Published October 20, 2006
| Associated Press
WASHINGTON – Telling women they can't do well in math may turn out be a self-fulfilling statement.
In tests in Canada, women who were told that men and women do math equally well did much better than those who were told there is a genetic difference in math ability.
And women who heard there were differences caused by environment — such as math teachers giving more attention to boys — outperformed those who were simply reminded they were females.
The women who did better in the tests got nearly twice as many right answers as those in the other groups, explained Steven J. Heine, a psychology professor at the University of British Columbia in Vancouver.
Expectations, it turns out, really do make a difference.
"The findings suggest that people tend to accept genetic explanations as if they're more powerful or irrevocable, which can lead to self-fulfilling prophecies," said Heine.
The math study is the latest since Harvard University's president ignited controversy last year by suggesting that innate gender differences may partly explain why fewer women than men reach top university science jobs. The comment eventually cost him his job.
Heine and doctoral student Ilan Dar-Nimrod wanted to see how people are affected by stereotypes about themselves.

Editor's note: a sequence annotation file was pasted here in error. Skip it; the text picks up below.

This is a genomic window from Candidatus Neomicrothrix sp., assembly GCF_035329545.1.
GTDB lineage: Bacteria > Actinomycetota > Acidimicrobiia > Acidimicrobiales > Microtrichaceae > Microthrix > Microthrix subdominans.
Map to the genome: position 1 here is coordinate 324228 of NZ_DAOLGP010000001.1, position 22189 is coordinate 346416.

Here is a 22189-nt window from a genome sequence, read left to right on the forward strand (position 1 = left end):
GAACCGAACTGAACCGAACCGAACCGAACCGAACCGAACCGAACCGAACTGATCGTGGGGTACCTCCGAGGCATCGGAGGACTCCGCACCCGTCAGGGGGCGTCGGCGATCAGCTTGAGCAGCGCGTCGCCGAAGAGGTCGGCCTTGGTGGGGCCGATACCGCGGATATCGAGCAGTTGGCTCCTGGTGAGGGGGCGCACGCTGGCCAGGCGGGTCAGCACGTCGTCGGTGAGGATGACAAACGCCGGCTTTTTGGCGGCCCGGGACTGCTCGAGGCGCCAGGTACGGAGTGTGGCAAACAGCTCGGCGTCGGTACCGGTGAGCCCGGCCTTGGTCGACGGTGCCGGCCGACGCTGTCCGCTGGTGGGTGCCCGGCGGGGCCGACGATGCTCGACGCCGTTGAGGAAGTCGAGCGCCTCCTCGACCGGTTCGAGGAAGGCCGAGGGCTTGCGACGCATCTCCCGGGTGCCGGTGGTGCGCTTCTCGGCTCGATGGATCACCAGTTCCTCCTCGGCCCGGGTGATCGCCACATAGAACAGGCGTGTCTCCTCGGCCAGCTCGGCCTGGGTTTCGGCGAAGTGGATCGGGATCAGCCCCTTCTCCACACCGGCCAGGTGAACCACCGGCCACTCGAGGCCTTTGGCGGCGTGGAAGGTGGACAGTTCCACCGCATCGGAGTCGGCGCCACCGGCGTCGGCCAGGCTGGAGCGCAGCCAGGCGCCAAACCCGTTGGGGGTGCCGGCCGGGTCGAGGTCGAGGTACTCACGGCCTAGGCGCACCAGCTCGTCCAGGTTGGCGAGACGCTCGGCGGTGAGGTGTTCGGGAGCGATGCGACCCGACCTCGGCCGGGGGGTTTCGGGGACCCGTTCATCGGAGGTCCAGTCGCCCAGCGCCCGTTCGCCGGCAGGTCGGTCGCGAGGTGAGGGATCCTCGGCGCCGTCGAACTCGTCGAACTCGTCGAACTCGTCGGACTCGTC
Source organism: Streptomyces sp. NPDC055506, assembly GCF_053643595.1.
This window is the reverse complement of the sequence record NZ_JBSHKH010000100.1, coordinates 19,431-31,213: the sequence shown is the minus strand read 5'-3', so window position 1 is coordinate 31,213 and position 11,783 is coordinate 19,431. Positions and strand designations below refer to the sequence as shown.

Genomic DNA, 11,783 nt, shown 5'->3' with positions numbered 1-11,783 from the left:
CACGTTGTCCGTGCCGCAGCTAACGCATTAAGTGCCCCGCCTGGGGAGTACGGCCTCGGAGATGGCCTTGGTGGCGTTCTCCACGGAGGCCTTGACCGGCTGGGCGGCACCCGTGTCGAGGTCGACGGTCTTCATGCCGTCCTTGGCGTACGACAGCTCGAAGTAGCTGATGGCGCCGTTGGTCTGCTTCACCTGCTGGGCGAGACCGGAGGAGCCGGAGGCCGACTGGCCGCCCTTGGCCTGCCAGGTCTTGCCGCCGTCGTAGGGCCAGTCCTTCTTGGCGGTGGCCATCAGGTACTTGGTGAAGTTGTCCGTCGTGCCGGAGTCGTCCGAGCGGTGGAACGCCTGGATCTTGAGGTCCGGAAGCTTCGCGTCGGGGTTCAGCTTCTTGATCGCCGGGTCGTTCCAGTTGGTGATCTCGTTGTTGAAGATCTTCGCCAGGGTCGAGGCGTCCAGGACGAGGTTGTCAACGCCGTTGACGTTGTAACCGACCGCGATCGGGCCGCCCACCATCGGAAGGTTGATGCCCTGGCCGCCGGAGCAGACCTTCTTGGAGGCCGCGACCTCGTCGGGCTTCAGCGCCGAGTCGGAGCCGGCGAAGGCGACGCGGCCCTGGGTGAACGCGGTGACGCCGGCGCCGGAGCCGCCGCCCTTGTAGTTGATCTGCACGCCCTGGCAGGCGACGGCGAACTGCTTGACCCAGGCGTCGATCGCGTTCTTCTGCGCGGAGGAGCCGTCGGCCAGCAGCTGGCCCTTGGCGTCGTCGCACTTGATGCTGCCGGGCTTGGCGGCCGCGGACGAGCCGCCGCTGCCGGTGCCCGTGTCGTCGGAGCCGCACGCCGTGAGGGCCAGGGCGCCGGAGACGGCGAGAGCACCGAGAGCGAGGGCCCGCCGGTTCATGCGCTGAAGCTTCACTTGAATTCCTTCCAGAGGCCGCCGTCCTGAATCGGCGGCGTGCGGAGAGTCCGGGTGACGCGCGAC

They divided more than 220 women into four groups and administered math and reading comprehension tests between 2003 and 2006. Their results are reported in Friday's issue of the journal Science.
"Our study doesn't explore whether innate sex differences exist," said Dar-Nimrod. "Instead, we investigated how the perceived source of stereotypes can influence women's math performance."
The women were given a math test, then asked to read an essay, and then given a second math exam.
In two groups the women averaged between five and 10 correct answers out of 25 math questions. In the other two they averaged between 15 and 20 correct.
The women in the lower-scoring groups read essays that either contended that there is a genetic difference between men and women in math ability, or discussed the images of women in art — a reading which did not discuss math but was designed to remind them of being female.
Those two groups not only fell short of the other women, but their performance declined between the two math tests, meaning they scored lower after reading the essays than before.
It's a process psychologists call a stereotype threat, Heine explained. "If a member of a group for which there is a negative stereotype is in a position to test the stereotype, they are likely to choke under the pressure."
So reminding them of the stereotype affects them.
On the other hand, reading essays that contend there is no natural difference between men and women in math skills lets them go ahead and answer the questions without any added pressure.
And that was also the case with those reading essays arguing that any differences aren't their fault, but exist because of conditions such as teachers giving boys preferential treatment in the early years of learning math.
That, explained Heine, "may allow a woman to say, 'This stereotype doesn't apply to me.'"